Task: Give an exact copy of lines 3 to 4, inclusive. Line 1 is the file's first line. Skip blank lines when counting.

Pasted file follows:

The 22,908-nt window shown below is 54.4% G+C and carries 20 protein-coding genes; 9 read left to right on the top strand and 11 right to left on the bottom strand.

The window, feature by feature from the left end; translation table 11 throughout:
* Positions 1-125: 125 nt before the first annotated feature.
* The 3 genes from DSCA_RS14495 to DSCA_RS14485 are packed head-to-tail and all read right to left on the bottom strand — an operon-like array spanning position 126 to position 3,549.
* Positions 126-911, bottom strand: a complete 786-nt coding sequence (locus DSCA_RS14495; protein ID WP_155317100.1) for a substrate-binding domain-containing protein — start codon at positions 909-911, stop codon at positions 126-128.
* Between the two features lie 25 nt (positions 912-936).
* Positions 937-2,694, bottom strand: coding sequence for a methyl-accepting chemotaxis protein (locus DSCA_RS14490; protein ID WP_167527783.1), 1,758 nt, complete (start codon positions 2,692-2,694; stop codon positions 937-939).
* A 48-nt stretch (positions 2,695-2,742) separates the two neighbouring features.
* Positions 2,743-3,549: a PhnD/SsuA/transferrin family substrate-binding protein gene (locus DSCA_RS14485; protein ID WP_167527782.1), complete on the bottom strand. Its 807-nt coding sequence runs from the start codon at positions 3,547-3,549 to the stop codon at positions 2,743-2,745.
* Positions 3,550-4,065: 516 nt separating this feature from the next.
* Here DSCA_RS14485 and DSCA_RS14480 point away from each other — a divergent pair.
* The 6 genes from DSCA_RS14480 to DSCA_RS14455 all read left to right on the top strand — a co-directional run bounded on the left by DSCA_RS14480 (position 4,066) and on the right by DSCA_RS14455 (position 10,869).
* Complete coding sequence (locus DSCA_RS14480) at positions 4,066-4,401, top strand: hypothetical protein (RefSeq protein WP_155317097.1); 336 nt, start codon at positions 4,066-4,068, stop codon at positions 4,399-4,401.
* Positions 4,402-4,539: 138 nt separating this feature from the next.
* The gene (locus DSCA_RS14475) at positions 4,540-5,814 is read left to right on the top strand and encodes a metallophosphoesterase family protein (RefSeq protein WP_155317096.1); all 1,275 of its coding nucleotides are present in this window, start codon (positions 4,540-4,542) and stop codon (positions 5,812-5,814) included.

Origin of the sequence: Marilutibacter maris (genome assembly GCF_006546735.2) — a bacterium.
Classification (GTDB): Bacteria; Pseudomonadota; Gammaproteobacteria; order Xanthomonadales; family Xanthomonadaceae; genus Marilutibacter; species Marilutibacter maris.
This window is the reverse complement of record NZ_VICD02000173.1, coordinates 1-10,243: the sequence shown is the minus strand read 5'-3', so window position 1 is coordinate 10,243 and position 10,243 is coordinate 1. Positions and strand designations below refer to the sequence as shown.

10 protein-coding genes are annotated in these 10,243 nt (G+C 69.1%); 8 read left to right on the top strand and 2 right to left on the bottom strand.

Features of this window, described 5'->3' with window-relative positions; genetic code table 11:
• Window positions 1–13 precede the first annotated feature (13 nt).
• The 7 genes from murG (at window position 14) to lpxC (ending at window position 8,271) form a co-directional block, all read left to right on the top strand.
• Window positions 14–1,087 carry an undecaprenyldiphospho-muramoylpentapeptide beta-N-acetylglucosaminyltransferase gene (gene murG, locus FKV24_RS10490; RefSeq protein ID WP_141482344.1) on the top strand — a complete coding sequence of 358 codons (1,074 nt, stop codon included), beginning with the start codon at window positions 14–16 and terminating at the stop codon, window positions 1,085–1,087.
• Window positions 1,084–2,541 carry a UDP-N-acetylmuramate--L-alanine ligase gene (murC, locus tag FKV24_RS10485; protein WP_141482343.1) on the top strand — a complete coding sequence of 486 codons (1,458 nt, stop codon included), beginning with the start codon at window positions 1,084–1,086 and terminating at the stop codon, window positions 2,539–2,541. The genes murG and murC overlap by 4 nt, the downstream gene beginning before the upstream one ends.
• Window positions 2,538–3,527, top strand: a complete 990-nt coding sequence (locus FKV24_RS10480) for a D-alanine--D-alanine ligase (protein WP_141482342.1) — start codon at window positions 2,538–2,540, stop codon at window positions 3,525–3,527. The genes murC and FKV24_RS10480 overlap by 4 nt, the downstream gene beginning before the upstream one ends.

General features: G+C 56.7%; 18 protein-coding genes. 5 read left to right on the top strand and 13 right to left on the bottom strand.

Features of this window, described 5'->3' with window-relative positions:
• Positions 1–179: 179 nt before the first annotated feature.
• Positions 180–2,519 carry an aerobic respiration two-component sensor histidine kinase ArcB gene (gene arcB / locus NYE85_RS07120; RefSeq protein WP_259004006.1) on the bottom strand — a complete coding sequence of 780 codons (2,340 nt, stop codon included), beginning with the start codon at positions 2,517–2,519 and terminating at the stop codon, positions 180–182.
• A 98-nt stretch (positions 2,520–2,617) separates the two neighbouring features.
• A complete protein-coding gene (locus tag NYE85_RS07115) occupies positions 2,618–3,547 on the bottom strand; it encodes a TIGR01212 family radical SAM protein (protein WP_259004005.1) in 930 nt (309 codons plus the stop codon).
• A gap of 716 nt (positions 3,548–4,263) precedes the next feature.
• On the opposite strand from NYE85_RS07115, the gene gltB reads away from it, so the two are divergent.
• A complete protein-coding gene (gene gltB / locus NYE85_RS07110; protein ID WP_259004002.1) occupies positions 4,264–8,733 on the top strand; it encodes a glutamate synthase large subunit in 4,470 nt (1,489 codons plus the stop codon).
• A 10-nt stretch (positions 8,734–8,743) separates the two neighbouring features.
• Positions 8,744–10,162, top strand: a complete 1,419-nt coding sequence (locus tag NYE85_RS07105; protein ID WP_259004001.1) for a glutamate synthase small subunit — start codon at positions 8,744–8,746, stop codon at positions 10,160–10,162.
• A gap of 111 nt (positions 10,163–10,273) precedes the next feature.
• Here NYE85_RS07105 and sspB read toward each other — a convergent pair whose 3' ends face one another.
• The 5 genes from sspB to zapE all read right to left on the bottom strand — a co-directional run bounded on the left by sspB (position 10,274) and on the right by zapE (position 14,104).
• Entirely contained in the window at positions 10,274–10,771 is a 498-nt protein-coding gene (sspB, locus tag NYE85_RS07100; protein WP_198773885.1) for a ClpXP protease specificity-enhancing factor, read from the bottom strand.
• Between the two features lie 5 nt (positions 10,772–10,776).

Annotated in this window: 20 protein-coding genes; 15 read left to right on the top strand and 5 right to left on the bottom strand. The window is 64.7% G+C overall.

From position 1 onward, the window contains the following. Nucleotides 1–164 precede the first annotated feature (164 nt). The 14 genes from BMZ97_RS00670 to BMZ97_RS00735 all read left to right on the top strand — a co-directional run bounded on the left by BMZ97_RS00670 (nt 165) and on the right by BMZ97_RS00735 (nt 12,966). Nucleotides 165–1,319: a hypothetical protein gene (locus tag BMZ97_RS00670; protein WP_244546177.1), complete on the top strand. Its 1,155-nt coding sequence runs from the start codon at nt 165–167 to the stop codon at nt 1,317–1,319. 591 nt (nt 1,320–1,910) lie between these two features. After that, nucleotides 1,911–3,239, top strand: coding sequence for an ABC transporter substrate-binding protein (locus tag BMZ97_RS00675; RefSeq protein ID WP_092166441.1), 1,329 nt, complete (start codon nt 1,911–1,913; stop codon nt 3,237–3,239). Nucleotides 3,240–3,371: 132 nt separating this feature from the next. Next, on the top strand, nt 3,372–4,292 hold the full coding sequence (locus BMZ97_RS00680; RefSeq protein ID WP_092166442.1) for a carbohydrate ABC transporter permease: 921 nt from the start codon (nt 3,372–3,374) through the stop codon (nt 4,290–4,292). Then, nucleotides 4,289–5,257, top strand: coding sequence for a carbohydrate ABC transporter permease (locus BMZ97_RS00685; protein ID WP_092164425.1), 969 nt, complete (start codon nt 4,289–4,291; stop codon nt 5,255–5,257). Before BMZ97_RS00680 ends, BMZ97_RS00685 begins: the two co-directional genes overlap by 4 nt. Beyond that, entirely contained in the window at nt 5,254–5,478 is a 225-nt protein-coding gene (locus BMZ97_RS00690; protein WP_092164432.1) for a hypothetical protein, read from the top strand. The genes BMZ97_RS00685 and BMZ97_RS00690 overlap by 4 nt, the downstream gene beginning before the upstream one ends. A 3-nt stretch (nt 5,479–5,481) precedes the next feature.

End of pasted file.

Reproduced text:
* Positions 1-125: 125 nt before the first annotated feature.
* The 3 genes from DSCA_RS14495 to DSCA_RS14485 are packed head-to-tail and all read right to left on the bottom strand — an operon-like array spanning position 126 to position 3,549.